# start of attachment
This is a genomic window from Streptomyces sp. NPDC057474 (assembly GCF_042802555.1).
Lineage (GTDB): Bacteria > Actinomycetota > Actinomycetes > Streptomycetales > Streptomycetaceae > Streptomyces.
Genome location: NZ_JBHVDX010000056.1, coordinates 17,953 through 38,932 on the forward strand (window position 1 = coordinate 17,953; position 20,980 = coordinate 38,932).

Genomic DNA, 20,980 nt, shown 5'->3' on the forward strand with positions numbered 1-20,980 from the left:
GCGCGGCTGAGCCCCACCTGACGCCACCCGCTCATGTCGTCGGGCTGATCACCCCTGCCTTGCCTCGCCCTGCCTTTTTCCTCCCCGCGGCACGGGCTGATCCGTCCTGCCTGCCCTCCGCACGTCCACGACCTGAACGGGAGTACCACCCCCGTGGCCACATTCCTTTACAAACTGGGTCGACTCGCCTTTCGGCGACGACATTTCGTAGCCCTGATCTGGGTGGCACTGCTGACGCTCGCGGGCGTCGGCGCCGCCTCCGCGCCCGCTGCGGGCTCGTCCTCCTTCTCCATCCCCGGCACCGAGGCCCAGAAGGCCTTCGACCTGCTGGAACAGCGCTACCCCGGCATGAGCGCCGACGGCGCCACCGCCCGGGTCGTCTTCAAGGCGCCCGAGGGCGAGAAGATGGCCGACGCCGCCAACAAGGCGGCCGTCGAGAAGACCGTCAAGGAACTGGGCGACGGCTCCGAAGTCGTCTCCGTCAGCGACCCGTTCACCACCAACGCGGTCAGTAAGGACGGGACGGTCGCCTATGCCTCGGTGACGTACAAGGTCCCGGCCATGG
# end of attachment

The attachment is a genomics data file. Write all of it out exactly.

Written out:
This is a genomic window from Streptomyces sp. NPDC057474 (assembly GCF_042802555.1).
Lineage (GTDB): Bacteria > Actinomycetota > Actinomycetes > Streptomycetales > Streptomycetaceae > Streptomyces.
Genome location: NZ_JBHVDX010000056.1, coordinates 17,953 through 38,932 on the forward strand (window position 1 = coordinate 17,953; position 20,980 = coordinate 38,932).

Genomic DNA, 20,980 nt, shown 5'->3' on the forward strand with positions numbered 1-20,980 from the left:
GCGCGGCTGAGCCCCACCTGACGCCACCCGCTCATGTCGTCGGGCTGATCACCCCTGCCTTGCCTCGCCCTGCCTTTTTCCTCCCCGCGGCACGGGCTGATCCGTCCTGCCTGCCCTCCGCACGTCCACGACCTGAACGGGAGTACCACCCCCGTGGCCACATTCCTTTACAAACTGGGTCGACTCGCCTTTCGGCGACGACATTTCGTAGCCCTGATCTGGGTGGCACTGCTGACGCTCGCGGGCGTCGGCGCCGCCTCCGCGCCCGCTGCGGGCTCGTCCTCCTTCTCCATCCCCGGCACCGAGGCCCAGAAGGCCTTCGACCTGCTGGAACAGCGCTACCCCGGCATGAGCGCCGACGGCGCCACCGCCCGGGTCGTCTTCAAGGCGCCCGAGGGCGAGAAGATGGCCGACGCCGCCAACAAGGCGGCCGTCGAGAAGACCGTCAAGGAACTGGGCGACGGCTCCGAAGTCGTCTCCGTCAGCGACCCGTTCACCACCAACGCGGTCAGTAAGGACGGGACGGTCGCCTATGCCTCGGTGACGTACAAGGTCCCGGCCATGG